By Melissa Fossum
By Lauren Wise
By New Times
By Amanda Savage
By Jason P. Woodbury
By Troy Farah
By New Times
Skin shows aren't usually on my agenda for quiet Thursday nights, so I'm a bit startled to find myself watching a band with the drummer banging away wearing only a pair of peach-colored jockey shorts from American Apparel on a recent Thursday. Needless to say, my dollars are staying in my pocket. Seeing people in their skivvies is an occupational hazard, I suppose, but it's even more difficult for me when I have to interview said drummer Joey Schwegler and his band, Violet Wild, with him still rocking nothing but the y-fronts.
I manage to avert my gaze nonetheless, because the band's story is compelling enough to distract me. Violet Wild hadn't played a single show yet when I was watching them play at guitarist Josh Kennedy's house. Yet before the band even made its onstage debut last Saturday night at Last Exit, Violet Wild had an incredible catalogue of songs, and the musicians' skills are awe-inspiring.
You probably know Kennedy's name from his years spent rocking with the BlackMoods, and you might recognize Violet Wild's vocalist, Bobby Scott, from his time fronting Mink Rebellion. Both of those bands were sacrificed in order to get Scott and Kennedy to collaborate in Violet Wild a tough decision to make, they tell me, but one that's obviously worth it.
I'm not an easy sell, especially when it comes to a band that hasn't played a single show. And it didn't help my preconceptions about Violet Wild when I found out that former Edge 103.9 doyenne Nancy Stevens was lending her industry sway to the band. Stevens managed Mink Rebellion for several years, and the band was shopped to every major label out there, but nothing came of it.
"We got offered a deal from Virgin, but it was a developmental deal," Scott explains to me. "They wanted to take the song that they believed in most, slap it against the wall, and if it stuck, cool. If not, then they claimed the fucking song. There's no way in hell I'd let them do that."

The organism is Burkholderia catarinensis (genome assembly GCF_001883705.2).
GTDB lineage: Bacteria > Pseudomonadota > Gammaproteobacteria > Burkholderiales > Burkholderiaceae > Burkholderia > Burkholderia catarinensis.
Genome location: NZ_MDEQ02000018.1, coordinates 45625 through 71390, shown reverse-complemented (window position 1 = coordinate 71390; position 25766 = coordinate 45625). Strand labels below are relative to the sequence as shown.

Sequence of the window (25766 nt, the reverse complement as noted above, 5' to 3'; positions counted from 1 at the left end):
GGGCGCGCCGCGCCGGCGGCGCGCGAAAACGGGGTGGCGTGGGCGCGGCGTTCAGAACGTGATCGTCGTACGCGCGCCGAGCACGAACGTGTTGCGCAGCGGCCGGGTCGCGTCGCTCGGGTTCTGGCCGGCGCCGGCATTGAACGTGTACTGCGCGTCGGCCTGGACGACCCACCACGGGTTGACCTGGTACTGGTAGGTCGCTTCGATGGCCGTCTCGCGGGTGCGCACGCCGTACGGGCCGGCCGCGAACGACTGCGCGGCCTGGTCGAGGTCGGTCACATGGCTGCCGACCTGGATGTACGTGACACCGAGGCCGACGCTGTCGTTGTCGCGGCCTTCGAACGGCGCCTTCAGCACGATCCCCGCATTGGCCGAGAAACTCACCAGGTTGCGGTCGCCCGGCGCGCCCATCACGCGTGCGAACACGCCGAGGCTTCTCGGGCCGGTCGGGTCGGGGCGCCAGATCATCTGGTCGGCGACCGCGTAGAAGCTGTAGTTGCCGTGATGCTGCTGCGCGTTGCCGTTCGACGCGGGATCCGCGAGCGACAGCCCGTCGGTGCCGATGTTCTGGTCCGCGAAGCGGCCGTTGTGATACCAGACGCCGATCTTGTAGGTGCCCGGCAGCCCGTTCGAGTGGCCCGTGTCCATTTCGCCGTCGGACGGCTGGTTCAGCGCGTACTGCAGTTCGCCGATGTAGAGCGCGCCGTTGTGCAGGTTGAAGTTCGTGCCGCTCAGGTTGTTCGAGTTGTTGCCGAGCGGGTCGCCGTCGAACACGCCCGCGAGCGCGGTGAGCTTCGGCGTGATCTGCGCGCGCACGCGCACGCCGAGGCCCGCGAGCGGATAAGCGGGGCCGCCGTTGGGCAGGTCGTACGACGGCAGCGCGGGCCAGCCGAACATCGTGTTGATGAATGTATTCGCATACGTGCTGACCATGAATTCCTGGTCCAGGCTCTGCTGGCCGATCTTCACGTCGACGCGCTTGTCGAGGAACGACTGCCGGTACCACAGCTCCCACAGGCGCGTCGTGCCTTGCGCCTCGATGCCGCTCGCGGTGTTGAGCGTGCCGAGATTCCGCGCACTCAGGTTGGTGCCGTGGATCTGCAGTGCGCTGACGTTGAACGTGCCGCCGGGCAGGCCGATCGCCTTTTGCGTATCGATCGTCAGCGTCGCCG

Mink Rebellion may not have made it, but Stevens' influence is what brought Scott and Kennedy together. I'm always skeptical of prospective hitmakers like Stevens, but watching the foursome, which also includes bass player Phil Fenix, rock the fuck out at Kennedy's place convinced me that Stevens got this one right.
In the converted practice space at Kennedy's place, the band busts through "Concrete Lake," with Kennedy's fingers flying over the frets, an arsenal of effects pedals at his feet. He's one of the Valley's premier guitar talents, by far, and when his skills are combined with Scott's charismatic frontmanship, magic happens. Violet Wild plays pretty straightforward, radio-ready, midtempo rock, and Scott has a Chris Robinson-esque drawl to his vocals. The rhythm section is rock solid, but basically serves as a platform for Kennedy's maniacal guitar playing and Scott's vocal histrionics.
The one cover I hear them play is "Got You (Where I Want You)," originally by The Flys, which is a song I never cared for much because of its overly sappy and simplistic content, but I enjoy it a hell of a lot more when Scott's crooning it and Kennedy's harmonizing with him while he works the six-string.
At Violet Wild's debut performance last Saturday, they kick out the Flys cover as well, but the energy is even more kinetic when I'm watching the four of them feed solely off each other.
When the band comes onstage last to a crowded house at Last Exit, these guys rock out, with Bobby Scott holding his mic stand with two hands as if it were a skinny lover girl he doesn't know whether to strangle or make love to, and Josh Kennedy stomping, strutting, and striking rock-star poses.
It's a great stage show, and it sounds excellent, but it's cringe-inducing when Stevens explains to me that she convinced Scott and Kennedy to break up their previous bands in order for the two of them to work together reminds me of Svengalis like Lou Perlman, who put together the Backstreet Boys and *NSYNC. But this one was a stroke of genius, and even Scott and Kennedy know it.
"We got together and decided we were partners from there on out, come hell or high water," Scott tells me while we drain a bottle of Jack Daniel's, and Kennedy's brother Tyler runs out the front door to fetch another.
"Yeah, call me if you're gonna take a piss," Kennedy says, only half-joking. The chemistry between the two of them is evident whether they're in front of microphones or sitting around a dining room table. Personally, I never got excited about Mink Rebellion or the BlackMoods, so in this particular case, I've got to give props to Stevens for seeing the potential.
While we're bullshitting about the band's genesis, I notice that on a flier for the band's first show, the band's name is spelled Vylet Wylde, which I immediately make fun of. Luckily, they're a young enough band to switch to proper spelling before too many people get the same chance to dig on the Zakk Wylde-ish silliness.